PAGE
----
Functional component lifecycle events

    Name Triggered when Arguments to callback
    onComponentWillMount a functional component is about to mount
    onComponentDidMount a functional component has mounted successfully domNode
    onComponentShouldUpdate a functional component has been triggered to update lastProps, nextProps
    onComponentWillUpdate a functional component is about to perform an update lastProps, nextProps
    onComponentDidUpdate a functional component has performed an update lastProps, nextProps
    onComponentWillUnmount a functional component is about to be unmounted domNode

    Class component lifecycle events

    All these Component lifecycle methods ( including render and setState - callback) are called with Component instance context. You don't need to "bind" these methods.

    Name Triggered when Arguments to callback
    componentDidMount component has been mounted succesfully
    componentWillMount component is about to mount
    componentWillReceiveProps before render when component updates nextProps, context
    shouldComponentUpdate component has been triggered to update nextProps, nextState
    componentWillUpdate component is about to perform an update nextProps, nextState, context
    componentDidUpdate component has performed an update lastProps, lastState, snapshot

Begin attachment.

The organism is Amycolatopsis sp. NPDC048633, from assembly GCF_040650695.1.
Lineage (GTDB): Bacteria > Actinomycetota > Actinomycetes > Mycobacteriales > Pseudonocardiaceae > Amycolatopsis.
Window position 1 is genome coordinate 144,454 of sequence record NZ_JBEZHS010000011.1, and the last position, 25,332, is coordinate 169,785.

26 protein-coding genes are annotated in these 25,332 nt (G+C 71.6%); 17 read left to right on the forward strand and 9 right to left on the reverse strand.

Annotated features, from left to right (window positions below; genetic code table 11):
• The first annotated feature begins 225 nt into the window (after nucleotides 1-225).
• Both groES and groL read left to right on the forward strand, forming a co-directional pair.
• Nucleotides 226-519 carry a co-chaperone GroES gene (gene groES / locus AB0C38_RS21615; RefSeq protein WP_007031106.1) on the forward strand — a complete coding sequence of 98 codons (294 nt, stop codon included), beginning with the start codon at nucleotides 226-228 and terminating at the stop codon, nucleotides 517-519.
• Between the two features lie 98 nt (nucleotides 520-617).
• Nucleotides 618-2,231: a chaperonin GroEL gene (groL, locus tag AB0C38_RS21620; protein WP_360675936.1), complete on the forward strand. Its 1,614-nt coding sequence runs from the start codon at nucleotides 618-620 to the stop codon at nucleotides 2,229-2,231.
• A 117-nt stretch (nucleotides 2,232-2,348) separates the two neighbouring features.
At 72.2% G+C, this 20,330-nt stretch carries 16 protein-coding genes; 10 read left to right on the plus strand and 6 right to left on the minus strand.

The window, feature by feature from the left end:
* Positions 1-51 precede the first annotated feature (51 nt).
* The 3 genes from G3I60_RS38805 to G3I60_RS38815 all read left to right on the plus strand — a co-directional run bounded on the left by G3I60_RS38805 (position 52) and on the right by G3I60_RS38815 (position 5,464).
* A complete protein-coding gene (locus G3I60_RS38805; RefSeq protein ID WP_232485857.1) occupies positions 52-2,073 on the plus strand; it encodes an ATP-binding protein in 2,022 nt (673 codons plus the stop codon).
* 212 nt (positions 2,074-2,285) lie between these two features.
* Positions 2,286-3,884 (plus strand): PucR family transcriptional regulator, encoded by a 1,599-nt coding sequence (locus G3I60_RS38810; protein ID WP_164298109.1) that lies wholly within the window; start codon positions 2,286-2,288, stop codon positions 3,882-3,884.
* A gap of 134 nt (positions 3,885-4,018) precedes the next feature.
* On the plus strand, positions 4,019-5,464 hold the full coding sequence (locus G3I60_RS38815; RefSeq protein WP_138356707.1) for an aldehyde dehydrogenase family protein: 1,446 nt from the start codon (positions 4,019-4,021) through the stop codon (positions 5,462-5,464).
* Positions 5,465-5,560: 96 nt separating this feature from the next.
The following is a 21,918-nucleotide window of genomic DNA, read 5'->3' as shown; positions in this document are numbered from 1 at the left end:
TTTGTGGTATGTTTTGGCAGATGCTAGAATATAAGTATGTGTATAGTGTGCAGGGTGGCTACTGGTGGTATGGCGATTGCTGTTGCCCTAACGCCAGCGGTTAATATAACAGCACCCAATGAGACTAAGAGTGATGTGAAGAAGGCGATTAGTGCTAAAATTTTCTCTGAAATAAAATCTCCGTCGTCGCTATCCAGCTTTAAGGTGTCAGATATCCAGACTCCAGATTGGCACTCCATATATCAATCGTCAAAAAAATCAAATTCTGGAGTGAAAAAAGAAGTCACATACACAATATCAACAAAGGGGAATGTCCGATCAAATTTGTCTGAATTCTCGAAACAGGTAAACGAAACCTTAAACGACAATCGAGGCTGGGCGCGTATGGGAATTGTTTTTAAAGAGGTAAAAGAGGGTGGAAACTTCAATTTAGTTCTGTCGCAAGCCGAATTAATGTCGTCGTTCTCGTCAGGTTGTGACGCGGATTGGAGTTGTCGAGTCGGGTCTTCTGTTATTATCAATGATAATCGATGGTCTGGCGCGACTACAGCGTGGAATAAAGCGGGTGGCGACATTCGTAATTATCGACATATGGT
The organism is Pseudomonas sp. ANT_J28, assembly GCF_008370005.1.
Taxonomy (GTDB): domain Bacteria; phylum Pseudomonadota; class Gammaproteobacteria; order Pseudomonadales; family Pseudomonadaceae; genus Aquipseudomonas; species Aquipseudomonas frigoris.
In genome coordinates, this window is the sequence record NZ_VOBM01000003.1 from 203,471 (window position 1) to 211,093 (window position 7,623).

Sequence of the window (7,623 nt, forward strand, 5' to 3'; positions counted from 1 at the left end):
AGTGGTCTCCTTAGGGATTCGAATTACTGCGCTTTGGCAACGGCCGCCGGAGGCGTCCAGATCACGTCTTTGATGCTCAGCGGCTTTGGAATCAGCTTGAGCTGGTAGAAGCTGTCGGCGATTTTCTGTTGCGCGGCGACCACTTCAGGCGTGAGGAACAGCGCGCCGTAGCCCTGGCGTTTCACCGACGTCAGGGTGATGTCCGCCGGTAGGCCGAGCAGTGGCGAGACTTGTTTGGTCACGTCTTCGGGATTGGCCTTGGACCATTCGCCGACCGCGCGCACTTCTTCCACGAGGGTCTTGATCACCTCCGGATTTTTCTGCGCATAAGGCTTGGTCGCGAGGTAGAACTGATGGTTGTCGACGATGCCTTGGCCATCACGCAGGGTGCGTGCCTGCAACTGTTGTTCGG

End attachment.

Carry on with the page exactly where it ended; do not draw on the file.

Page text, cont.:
componentWillUnmount component is about to be unmounted
    getChildContext before render method, return value object is combined to sub tree context
    getSnapshotBeforeUpdate before component updates, return value is sent to componentDidUpdate as 3rd parameter lastProps, lastState
    static getDerivedStateFromProps before render method nextProps, state

    Using functional lifecycle events

    Functional lifecycle events must be explicitly assigned via props onto a functional component like shown below:

    import { render } from 'inferno';
    
    function mounted(domNode) {
      // [domNode] will be available for DOM nodes and components (if the component has mounted to the DOM)
    }
    
    function FunctionalComponent({ props }) {
      return <div>Hello world</div>;
    }
    
    render(
      <FunctionalComponent onComponentDidMount={ mounted } />,
      document.getElementById("app")
    );
    

    Please note: class components (ES2015 classes) from inferno do not support the same lifecycle events (they have their own lifecycle events that work as methods on the class itself).

    Development vs Production modes

    By default, Inferno will run in development mode. Development mode provides extra checks and better error messages at the cost of slower performance and larger code to parse. When using Inferno in a production environment, it is highly recommended that you turn off development mode.

    Running Inferno on Node JS

    Ensure the environment variable process.env.NODE_ENV is set to production.